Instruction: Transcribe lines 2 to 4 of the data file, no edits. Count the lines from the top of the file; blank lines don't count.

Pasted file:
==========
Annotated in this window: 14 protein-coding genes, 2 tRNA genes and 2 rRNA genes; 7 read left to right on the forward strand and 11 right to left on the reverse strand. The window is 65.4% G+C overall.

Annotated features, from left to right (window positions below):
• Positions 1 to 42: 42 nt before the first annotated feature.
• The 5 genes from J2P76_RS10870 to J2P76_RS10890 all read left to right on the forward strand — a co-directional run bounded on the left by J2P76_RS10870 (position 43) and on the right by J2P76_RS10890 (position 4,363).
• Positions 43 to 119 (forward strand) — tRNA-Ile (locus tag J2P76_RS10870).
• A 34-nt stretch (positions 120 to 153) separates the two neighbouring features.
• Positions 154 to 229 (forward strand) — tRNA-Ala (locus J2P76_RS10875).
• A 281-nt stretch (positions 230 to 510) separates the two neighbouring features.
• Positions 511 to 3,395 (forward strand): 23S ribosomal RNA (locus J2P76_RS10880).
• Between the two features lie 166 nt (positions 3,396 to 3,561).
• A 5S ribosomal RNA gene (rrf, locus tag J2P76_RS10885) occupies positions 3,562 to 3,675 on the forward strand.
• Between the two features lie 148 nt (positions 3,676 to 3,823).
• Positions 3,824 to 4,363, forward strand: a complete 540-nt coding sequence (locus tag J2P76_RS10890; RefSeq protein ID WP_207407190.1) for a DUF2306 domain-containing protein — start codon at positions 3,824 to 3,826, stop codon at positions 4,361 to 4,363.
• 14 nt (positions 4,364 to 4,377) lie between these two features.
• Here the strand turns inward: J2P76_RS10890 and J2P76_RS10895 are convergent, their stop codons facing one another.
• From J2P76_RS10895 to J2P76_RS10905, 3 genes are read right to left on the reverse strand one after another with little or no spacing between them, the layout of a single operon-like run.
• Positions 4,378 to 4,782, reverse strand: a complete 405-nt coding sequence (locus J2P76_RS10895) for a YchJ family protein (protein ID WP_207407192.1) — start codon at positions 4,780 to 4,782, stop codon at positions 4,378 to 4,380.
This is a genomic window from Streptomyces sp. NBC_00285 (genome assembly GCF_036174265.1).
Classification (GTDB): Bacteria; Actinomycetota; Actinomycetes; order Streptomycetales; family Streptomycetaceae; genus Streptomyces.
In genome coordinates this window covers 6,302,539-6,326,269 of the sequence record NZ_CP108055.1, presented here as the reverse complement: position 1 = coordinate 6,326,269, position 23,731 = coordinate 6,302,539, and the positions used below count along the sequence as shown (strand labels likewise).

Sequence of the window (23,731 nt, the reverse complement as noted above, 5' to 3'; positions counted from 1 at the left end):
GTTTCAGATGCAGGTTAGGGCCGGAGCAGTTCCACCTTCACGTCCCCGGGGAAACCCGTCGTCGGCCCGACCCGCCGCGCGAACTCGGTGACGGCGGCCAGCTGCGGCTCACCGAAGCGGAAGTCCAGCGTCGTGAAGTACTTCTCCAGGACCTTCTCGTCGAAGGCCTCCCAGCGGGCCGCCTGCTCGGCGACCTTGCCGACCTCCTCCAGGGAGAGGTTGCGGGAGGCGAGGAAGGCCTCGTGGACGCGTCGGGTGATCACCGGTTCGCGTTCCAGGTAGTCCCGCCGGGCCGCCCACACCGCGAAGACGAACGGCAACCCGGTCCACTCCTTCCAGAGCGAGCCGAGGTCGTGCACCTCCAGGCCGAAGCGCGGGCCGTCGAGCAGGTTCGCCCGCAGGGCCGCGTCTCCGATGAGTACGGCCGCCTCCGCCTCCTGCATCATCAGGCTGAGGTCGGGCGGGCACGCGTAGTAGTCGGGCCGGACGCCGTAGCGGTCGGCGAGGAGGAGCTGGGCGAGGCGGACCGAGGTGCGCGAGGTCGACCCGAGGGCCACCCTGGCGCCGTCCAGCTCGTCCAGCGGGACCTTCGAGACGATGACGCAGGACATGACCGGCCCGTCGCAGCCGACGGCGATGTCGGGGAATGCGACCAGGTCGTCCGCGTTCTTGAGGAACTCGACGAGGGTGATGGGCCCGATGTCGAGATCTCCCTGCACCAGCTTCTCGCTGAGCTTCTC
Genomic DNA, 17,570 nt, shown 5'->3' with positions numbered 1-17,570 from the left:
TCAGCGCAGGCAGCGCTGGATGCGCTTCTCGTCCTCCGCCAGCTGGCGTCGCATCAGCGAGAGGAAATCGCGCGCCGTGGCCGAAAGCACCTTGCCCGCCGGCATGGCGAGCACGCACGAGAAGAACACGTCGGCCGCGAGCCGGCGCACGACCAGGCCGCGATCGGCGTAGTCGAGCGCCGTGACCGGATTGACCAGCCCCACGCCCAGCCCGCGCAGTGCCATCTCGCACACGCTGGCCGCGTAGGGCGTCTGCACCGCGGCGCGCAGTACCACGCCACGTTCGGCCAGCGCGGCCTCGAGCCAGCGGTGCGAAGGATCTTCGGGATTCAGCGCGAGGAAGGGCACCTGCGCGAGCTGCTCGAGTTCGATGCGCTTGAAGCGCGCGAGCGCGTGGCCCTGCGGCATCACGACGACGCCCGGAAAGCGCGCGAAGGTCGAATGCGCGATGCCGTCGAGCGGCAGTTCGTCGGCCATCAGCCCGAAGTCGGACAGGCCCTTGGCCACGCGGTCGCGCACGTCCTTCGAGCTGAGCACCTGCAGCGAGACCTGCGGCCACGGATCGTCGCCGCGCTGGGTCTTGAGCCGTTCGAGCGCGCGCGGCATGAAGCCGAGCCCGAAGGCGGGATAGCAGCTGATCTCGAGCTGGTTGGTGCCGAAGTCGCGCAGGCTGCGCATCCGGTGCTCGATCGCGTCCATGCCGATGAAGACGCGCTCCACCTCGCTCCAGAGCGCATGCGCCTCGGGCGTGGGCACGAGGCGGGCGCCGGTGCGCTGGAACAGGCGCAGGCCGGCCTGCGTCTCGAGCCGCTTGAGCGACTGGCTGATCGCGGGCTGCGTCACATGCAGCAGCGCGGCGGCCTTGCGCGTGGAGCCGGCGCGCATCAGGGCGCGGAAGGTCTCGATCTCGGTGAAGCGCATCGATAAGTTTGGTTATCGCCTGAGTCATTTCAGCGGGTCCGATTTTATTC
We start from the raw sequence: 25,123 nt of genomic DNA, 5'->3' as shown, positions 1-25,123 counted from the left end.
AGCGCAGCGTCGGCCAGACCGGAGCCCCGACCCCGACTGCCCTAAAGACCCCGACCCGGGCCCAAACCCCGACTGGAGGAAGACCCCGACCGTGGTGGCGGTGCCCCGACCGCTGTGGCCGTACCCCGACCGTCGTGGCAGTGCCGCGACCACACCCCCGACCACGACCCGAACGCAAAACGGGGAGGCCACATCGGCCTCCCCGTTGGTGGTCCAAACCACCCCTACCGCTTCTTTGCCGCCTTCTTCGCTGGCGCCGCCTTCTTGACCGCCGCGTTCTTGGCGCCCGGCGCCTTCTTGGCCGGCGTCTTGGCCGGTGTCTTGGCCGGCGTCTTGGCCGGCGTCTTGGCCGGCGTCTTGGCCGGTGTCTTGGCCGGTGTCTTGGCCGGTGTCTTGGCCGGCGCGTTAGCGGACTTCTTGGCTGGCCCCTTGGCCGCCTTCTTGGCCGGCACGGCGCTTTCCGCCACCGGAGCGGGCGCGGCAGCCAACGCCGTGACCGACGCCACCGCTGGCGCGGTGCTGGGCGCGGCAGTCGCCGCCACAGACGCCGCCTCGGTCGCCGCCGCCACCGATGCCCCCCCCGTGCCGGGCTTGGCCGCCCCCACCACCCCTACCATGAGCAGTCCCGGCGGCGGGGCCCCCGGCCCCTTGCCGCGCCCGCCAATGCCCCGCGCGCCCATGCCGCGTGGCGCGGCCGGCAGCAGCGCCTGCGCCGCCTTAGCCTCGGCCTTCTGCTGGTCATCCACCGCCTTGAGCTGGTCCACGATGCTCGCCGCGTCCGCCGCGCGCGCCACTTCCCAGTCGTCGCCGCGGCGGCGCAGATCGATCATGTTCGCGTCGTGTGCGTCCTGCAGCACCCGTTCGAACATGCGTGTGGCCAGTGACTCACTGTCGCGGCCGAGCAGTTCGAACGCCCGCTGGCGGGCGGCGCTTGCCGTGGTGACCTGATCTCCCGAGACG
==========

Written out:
Annotated features, from left to right (window positions below):
• Positions 1 to 42: 42 nt before the first annotated feature.
• The 5 genes from J2P76_RS10870 to J2P76_RS10890 all read left to right on the forward strand — a co-directional run bounded on the left by J2P76_RS10870 (position 43) and on the right by J2P76_RS10890 (position 4,363).